Daughter grants prisoner of war father’s wish – The Voice
A woman from Whaplode St Catherine has kept her promise to her father by having her memories of being a prisoner of war in Sumatra published in a book.
After John Geoffrey Lee (known as Geoff) failed to find a publisher for his novel during his lifetime, his daughter Christine Bridges vowed to ensure her father’s story lives on.
Taking her own writings and details of conversations with her husband Eddie started in the 1970s, POW on the Sumatra Railway was published by Pen and Sword Books, 20 years after Geoff’s death.
“He wrote his book in the 1990s with two fingers on a typewriter,” Christine said. “After many rejections he never saw it in print because he died in 2002 and I promised him his book would be published and eventually I kept that promise.”
Geoff has lived in Nottingham all his life and joined the RAF on his 20th birthday in June 1941.
He left Liverpool on a troop ship in December 1941, not knowing where he was going.
He eventually arrived in Java with RAF 84 Squadron, where he was captured by the Japanese, along with many others.
During his captivity, he survived several camps in Java, Ambon and Singapore and three hellish boat trips.
After being stranded in Sumatra (when a ferry he was being transported on blew up), he was later recaptured and endured living hell as a slave on the Sumatra Railway. Persistent bouts of malaria, beri beri, tropical ulcers, and a starvation diet were bad enough, but this was exacerbated by the scorching heat and extreme cruelty inflicted on prisoners by Japanese and Korean guards.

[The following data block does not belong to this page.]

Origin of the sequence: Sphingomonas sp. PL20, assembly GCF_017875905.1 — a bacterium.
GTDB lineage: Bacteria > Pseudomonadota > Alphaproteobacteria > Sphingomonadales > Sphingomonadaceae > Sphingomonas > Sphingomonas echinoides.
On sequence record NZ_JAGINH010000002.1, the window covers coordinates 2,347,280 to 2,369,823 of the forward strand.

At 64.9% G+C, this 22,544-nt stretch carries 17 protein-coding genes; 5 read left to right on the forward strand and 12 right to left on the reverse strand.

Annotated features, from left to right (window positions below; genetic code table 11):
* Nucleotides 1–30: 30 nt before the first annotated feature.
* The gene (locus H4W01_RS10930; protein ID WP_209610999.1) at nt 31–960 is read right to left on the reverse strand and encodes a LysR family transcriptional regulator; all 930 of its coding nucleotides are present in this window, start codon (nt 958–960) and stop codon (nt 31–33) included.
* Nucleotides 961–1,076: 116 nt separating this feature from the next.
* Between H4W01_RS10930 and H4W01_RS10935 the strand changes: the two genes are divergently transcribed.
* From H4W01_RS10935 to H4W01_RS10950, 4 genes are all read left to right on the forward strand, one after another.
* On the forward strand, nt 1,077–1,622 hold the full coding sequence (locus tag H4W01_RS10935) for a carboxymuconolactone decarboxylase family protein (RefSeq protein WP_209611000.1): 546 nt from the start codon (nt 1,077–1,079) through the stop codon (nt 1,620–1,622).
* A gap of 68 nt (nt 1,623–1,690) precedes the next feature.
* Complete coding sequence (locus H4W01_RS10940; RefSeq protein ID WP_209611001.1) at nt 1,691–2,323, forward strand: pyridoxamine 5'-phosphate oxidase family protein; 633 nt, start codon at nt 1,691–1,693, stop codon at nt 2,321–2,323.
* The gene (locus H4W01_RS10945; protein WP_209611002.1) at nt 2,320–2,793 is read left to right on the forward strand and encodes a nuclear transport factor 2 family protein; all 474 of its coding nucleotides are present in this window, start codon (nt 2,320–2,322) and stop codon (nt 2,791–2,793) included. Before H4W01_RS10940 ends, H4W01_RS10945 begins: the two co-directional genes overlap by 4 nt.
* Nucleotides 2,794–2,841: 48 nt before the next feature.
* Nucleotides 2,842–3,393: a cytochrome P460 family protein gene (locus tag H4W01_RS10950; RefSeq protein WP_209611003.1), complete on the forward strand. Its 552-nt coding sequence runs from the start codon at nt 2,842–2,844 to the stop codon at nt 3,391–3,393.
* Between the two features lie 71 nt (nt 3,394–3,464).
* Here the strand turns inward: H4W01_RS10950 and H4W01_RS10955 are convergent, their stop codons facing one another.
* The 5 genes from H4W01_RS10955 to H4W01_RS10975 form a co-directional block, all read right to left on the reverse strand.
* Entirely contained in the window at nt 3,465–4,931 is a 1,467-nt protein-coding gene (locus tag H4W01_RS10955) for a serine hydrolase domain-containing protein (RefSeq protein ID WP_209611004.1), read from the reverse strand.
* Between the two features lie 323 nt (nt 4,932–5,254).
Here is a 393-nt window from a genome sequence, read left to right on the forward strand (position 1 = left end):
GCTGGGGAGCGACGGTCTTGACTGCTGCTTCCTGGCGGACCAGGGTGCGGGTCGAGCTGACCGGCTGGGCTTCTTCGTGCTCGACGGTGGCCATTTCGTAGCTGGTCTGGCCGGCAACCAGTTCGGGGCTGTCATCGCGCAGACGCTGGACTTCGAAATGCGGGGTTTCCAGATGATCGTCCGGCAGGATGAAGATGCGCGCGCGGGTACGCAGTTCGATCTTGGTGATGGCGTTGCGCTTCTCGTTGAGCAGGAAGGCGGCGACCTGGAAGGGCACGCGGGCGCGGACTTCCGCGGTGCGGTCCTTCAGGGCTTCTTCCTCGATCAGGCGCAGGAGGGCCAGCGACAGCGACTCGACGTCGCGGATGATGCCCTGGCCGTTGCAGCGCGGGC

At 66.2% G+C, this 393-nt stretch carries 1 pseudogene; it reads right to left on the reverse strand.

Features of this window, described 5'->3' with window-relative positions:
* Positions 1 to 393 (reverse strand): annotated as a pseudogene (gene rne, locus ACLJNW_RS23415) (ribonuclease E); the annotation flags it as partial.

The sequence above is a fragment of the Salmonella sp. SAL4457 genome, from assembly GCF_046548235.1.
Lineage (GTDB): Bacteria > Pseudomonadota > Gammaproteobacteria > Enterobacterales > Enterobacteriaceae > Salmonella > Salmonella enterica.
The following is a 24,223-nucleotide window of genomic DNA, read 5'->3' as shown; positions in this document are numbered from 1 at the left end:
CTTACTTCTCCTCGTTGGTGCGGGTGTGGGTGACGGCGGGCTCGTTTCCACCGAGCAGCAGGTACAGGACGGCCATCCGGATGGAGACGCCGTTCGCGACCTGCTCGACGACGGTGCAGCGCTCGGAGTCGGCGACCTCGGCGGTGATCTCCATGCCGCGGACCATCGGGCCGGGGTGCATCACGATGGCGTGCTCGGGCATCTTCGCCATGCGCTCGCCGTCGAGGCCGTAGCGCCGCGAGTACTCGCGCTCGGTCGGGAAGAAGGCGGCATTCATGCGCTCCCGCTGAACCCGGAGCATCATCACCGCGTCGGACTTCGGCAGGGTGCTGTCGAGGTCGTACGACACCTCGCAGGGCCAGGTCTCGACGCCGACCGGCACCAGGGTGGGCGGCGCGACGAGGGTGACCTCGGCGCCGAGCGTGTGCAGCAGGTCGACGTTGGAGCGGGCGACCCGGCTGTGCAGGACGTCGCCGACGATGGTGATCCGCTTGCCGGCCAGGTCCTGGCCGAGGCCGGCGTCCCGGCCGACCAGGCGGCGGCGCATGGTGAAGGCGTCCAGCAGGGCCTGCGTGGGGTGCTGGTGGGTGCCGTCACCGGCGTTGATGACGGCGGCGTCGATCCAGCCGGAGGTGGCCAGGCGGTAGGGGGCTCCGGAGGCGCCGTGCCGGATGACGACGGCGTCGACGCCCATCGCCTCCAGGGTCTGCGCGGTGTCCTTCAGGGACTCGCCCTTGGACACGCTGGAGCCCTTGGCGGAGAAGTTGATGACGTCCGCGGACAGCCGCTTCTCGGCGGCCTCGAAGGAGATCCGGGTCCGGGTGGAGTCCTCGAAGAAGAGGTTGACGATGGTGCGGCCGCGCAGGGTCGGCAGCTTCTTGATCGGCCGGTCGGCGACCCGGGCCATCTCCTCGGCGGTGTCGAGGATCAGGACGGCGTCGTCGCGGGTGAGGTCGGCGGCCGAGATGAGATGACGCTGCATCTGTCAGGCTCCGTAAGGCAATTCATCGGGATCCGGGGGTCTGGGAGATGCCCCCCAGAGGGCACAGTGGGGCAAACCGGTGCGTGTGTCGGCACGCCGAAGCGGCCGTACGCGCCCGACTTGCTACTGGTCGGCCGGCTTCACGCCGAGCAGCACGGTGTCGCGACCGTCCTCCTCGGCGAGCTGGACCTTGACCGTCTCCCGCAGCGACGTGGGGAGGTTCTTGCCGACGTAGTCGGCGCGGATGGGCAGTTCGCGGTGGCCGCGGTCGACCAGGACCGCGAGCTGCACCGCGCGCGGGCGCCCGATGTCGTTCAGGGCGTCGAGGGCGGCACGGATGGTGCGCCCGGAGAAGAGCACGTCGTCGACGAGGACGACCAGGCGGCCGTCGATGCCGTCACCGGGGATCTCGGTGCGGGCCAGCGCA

Geoff miraculously survived, weighing just six stone when he returned to Liverpool in December 1945.
After his release he found he had a hard time convincing people of his whereabouts because no one had heard of the Sumatra Railway, only the other, thousands of miles away Burma.
The letters to the newspapers were dismissed as “just another Burmese Railway story”.
The Ministry of Defence, the Commonwealth War Graves Commission and the Imperial War Museum had no record of POWs building a railway in Sumatra.
Geoff took it upon himself to persuade them that it had happened, made contact with other prisoners and traveled to Sumatra in the 1980s to collect evidence.
Christine, who left Nottingham five years ago to be near her daughter Dawn and her family, said:
“It’s really amazing that my father’s book is published. Since my father passed away in 2002, my husband Eddie and I were unsure how to proceed with the book, but two years ago I approached Pen and Sword and it was accepted.
“To see all of his work and photographs, taken so long ago, turned into a book is beyond words and I am so proud that we have finally published it.
“His incredible story needed to be told. My father would smile too. It has been 20 years since he died and he would have been 101 on June 26 this year.